“Hildegund’s primary job was to sketch the finds for the excavation inventory. She was a very good and also very learned sketch artist and knew how to make the usually heavily battered pieces instantly recognizable. We lived in a room together in the old excavation building for a good year and a half. Our only comfort was a small tin washbasin with a tin canister over it that could be filled with water. We didn’t mind at all. We were young and absorbed in our activities in connection with that great project. My job was primarily to sort and classify the small finds that the workers carried every evening into the courtyard in a large number of wooden boxes. Many significant pieces from the wealth of large finds made at this excavation are exhibited today in the Museum of Olympia.” (Fig. 3)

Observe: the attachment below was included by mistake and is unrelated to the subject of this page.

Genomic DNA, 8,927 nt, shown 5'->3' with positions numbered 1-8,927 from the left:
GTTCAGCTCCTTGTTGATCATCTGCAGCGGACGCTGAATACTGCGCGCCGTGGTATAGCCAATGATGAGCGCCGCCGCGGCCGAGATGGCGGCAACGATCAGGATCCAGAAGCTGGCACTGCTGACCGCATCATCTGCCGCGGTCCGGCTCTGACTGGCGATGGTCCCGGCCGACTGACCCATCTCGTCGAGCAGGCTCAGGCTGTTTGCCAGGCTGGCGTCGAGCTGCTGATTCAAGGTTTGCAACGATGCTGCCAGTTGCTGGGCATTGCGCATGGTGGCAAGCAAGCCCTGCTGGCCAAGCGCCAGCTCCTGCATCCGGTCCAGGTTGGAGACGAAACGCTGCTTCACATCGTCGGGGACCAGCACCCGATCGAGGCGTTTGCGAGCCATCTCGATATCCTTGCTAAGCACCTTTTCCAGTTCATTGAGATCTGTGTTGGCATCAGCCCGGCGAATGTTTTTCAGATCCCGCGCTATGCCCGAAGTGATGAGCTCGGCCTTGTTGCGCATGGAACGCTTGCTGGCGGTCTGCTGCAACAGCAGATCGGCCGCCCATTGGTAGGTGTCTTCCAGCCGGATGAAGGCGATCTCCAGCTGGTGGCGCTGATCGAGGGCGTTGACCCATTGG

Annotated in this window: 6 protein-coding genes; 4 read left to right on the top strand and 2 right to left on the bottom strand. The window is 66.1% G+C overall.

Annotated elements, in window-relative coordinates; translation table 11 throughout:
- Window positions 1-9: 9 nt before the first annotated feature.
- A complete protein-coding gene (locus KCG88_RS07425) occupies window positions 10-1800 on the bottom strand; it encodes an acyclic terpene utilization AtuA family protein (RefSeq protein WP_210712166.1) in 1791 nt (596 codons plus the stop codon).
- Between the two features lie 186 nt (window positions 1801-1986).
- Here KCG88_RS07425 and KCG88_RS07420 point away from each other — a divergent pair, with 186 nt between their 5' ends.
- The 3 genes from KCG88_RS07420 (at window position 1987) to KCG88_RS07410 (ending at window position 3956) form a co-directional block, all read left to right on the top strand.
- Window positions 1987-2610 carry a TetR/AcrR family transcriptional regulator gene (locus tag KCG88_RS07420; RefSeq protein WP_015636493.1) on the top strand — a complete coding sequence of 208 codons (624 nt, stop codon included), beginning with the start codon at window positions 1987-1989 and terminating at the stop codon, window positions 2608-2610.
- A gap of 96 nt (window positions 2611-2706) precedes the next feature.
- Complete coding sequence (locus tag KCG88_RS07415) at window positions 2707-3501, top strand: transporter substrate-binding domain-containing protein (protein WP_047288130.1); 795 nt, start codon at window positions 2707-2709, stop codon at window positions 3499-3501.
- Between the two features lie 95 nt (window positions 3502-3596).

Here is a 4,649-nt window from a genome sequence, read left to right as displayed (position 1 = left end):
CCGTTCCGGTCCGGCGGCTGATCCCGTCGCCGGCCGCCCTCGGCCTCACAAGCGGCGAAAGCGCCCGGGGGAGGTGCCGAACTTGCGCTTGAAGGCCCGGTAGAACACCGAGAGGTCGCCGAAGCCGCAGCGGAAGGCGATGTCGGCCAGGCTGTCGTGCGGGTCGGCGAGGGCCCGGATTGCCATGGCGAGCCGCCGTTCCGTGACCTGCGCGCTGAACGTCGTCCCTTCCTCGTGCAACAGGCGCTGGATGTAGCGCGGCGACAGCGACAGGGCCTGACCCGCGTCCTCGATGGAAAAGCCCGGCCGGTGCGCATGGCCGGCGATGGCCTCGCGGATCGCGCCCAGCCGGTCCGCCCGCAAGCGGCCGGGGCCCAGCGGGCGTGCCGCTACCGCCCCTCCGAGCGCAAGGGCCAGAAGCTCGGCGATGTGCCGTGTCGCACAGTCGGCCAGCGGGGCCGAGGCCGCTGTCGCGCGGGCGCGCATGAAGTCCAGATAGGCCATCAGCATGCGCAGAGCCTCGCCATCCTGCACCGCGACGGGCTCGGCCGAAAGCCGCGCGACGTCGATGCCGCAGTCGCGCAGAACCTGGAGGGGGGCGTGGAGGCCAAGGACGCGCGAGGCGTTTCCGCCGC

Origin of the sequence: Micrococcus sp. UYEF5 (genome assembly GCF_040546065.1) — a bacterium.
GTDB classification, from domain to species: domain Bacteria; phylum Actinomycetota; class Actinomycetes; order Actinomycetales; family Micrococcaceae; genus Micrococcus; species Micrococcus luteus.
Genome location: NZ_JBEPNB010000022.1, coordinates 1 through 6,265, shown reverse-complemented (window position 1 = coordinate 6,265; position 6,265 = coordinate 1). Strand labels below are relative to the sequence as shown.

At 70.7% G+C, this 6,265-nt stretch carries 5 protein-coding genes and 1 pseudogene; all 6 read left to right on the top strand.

The conclusion of the north slope excavation at the stadium in 1960 was celebrated with a large excavation banquet (fig. 1 and fig. 4). The photographs of the “glenti” (Greek for feast) were taken by a local photographer, who displayed and sold them later in the village.
Gropengiesser inherited her close ties to Greece and archeology practically from birth. Her father, Hermann Gropengießer, had been in Greece in 1906 and earned his PhD with a dissertation on “The Tombs of Attica of the Pre-Mycenean and Mycenean Ages.” He was elected a corresponding member of the DAI in 1922 and an ordinary member in 1923.
After Gropengiesser was able to put her career on firm footing with a permanent position in the antiquities collection of the University of Heidelberg (for details about this aspect of her life, see Hölscher 2021), she was elected a corresponding member of the DAI in 1974.